Q and A: Football player Taiwan Jones
April 9, 2009
By Keenan Bowen, EWU Sports Information
Taiwan Jones just wants to make plays for the Eastern Washington University football team, and that shouldn’t be a problem after a recent position change for the sophomore from Antioch, Calif.
A superb athlete, Jones switched from cornerback to running back this spring. Where he helps the team the most has been the question Eastern has tried to answer ever since he graduated from Deer Valley High School in 2007 (located in the East San Francisco Bay Area).
He had 54 tackles and four passes broken up in seven games as a cornerback in 2008 after missing the first half of the season with a broken fibula. He also had two blocked kicks over the course of the season.
But a great indicator of what he can do with the ball in his hands came late last year when he averaged 36.3 yards on seven kickoff returns. Included was a 93-yard return against Northern Colorado for a touchdown that cemented the need to move him to offense.
"Taiwan is obviously a dynamic athlete, and he wasn’t able to show that a lot last year," explained Eastern head coach Beau Baldwin. "But we saw glimpses of it, like his kickoff return against Northern Colorado. He’s a special player with the ball in his hands."
After suffering the broken fibula during the first week of the 2008 fall camp, Jones saw his first action of against Portland State on Oct. 4 after starting cornerback Lonnie Hosley went down with an injury. Jones then started the next four games – including his first career start against rival Montana.
This year’s position switch has been in the works for some time. Last year, the Eagles were sporting four senior running backs, so in an effort to get the play-making Jones on the field, the Eagle coaches placed him at cornerback.
But Jones was a talented running back in high school, and his skill with the ball led the coaches to give him some repetitions at wide receiver for the Eagles late last fall. He averaged 9.3 yards per carry as a senior in high school as he finished with a total of 1,466 rushing yards and 19 total touchdowns to earn San Francisco Chronicle All-Metro honors.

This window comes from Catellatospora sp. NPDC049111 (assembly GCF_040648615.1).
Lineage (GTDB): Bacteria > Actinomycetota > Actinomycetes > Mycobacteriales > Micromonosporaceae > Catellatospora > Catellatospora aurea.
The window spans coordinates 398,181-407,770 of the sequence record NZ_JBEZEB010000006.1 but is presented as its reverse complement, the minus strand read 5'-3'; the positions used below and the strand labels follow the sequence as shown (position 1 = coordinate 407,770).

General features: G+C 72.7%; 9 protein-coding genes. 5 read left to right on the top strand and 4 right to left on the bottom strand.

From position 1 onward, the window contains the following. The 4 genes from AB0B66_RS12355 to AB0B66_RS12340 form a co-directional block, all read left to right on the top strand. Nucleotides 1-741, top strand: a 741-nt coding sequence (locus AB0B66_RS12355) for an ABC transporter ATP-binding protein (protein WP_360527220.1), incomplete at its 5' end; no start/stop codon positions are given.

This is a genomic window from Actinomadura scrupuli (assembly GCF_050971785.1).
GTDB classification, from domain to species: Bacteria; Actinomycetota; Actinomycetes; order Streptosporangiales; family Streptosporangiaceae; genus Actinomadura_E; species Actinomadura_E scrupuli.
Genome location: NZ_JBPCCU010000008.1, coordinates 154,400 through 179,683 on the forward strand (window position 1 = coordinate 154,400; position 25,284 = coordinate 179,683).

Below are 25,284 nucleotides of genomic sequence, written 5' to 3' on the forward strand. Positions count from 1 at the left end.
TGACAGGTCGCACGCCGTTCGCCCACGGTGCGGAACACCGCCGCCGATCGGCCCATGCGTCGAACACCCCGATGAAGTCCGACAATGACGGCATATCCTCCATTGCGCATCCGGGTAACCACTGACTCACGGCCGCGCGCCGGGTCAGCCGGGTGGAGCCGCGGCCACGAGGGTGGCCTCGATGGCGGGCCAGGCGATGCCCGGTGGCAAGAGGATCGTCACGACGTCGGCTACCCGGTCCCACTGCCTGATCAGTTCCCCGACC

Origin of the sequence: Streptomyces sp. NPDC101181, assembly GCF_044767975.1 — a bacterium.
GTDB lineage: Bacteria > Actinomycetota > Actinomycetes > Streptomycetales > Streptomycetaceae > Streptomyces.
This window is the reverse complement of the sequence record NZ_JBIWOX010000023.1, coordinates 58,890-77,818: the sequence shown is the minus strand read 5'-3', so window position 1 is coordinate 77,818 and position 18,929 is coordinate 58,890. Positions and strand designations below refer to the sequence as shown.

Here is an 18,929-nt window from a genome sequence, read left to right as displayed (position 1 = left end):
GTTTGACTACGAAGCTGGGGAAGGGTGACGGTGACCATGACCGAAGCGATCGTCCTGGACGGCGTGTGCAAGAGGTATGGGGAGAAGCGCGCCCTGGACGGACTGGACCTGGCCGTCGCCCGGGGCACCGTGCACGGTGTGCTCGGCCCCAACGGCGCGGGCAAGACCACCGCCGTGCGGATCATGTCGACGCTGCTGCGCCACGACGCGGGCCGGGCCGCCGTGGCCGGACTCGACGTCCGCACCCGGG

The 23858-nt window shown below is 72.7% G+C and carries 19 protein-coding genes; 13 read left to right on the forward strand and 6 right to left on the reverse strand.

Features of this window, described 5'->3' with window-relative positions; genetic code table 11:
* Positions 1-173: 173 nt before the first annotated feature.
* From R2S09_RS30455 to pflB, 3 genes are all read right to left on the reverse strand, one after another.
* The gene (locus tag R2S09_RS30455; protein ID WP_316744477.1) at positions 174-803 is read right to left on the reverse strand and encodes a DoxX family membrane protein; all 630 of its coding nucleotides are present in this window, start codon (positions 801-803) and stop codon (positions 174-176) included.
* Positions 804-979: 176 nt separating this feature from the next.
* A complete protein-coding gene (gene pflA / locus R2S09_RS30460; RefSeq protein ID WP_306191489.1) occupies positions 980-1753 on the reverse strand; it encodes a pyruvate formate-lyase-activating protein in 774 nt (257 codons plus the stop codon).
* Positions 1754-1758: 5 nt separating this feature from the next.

Eastern will hold its third practice of the spring today (April 9) before scrimmaging Saturday (April 11) at about 1:15 p.m. Practices will continue every Tuesday, Wednesday and Thursday through April 30, with the annual Red-White Game at 2 p.m. on April 25.
Q: Now that you are a couple days into spring practice, how do you like your new position?
A: "It feels good to be out there at running back. My teammates expect a lot out of me so I am just out here trying to work hard."
Q: What kind of things did you learn last year as a redshirt freshman at cornerback that will translate to this year?
A: "One thing that I will carry over from playing on defense was the togetherness the defense had. We all played together at a high level and tempo, and hopefully on offense it’s the same. Hopefully I can help out with that."
Q: You suffered a fractured fibula before last season. How did that affect you going into the season?
A: "That actually made me hungrier. College football is my love, and to see that taken away from me really humbled me. I was just excited to get back when I was healthy enough."
Q: You kind of got thrown in the fire last season against Portland State and started after that. What was that experience like?
A: "When I got in at Portland State, I was just excited to get into the game. By being thrown in there, it kind of took the butterflies away because I didn’t have a chance to be nervous. I just had to go out and make plays. Going into the Montana game, I was just excited to go out and play in front of a big crowd -- it was fun."
Q: What skills do you bring to the running back position?
A: "Speed. I’m also out here proving that I can run between the tackles as well."
Q: What do you bring to the kick return game?
A: "I am just trying to be a threat out there – everyone knows I am fast. We have other returners out there that have talent, so when the other team keys on me, it helps the other guys get opportunities and helps our team."
Q: What are you looking to improve on the most this spring?
A: "I am looking forward to getting into the playbook some more. And I want to work on my footwork as well."
Q: What personal or team goals do you have for the upcoming 2009 season?
A: "I hope to lead our team to more victories. I don’t really have any personal goal -- for me it is just whatever it takes for the team to be successful."
Q: You are the fastest player on the team, but who would give you a challenge in a race?
Q: Who has been your favorite professor at EWU so far and why?
A: "I like Liza Wilcox, my English professor. She took the time to work with me and I like her teaching style."
Q: What makes all the work that gets put into being a student athlete worth it?
A: "For my family to see me doing something positive, it really makes them happy. Their happiness makes it worth it for me."